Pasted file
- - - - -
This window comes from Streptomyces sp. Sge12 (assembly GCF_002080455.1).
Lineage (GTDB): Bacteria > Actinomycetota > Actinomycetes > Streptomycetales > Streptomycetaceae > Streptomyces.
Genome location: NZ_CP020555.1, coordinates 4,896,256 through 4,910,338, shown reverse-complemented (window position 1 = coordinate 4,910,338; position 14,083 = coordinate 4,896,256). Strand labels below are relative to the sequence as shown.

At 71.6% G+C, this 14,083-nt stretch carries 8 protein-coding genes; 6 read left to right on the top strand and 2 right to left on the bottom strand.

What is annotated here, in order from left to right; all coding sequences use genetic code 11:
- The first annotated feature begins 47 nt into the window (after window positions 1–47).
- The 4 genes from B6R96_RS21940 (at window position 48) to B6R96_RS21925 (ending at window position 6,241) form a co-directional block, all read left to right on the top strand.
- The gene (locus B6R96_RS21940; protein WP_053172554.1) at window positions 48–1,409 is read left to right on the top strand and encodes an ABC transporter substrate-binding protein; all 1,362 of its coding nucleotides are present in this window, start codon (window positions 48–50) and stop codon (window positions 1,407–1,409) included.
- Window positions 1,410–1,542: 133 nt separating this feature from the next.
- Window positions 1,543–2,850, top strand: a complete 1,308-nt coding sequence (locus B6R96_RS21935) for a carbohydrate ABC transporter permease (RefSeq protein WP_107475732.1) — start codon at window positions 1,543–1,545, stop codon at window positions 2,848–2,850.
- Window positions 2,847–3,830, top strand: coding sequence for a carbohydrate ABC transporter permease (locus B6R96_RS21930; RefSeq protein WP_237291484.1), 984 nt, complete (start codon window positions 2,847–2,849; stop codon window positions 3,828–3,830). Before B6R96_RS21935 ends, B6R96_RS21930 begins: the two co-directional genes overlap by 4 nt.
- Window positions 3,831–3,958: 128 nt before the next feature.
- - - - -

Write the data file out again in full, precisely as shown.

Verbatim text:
This window comes from Streptomyces sp. Sge12 (assembly GCF_002080455.1).
Lineage (GTDB): Bacteria > Actinomycetota > Actinomycetes > Streptomycetales > Streptomycetaceae > Streptomyces.
Genome location: NZ_CP020555.1, coordinates 4,896,256 through 4,910,338, shown reverse-complemented (window position 1 = coordinate 4,910,338; position 14,083 = coordinate 4,896,256). Strand labels below are relative to the sequence as shown.

At 71.6% G+C, this 14,083-nt stretch carries 8 protein-coding genes; 6 read left to right on the top strand and 2 right to left on the bottom strand.

What is annotated here, in order from left to right; all coding sequences use genetic code 11:
- The first annotated feature begins 47 nt into the window (after window positions 1–47).
- The 4 genes from B6R96_RS21940 (at window position 48) to B6R96_RS21925 (ending at window position 6,241) form a co-directional block, all read left to right on the top strand.
- The gene (locus B6R96_RS21940; protein WP_053172554.1) at window positions 48–1,409 is read left to right on the top strand and encodes an ABC transporter substrate-binding protein; all 1,362 of its coding nucleotides are present in this window, start codon (window positions 48–50) and stop codon (window positions 1,407–1,409) included.
- Window positions 1,410–1,542: 133 nt separating this feature from the next.
- Window positions 1,543–2,850, top strand: a complete 1,308-nt coding sequence (locus B6R96_RS21935) for a carbohydrate ABC transporter permease (RefSeq protein WP_107475732.1) — start codon at window positions 1,543–1,545, stop codon at window positions 2,848–2,850.
- Window positions 2,847–3,830, top strand: coding sequence for a carbohydrate ABC transporter permease (locus B6R96_RS21930; RefSeq protein WP_237291484.1), 984 nt, complete (start codon window positions 2,847–2,849; stop codon window positions 3,828–3,830). Before B6R96_RS21935 ends, B6R96_RS21930 begins: the two co-directional genes overlap by 4 nt.
- Window positions 3,831–3,958: 128 nt before the next feature.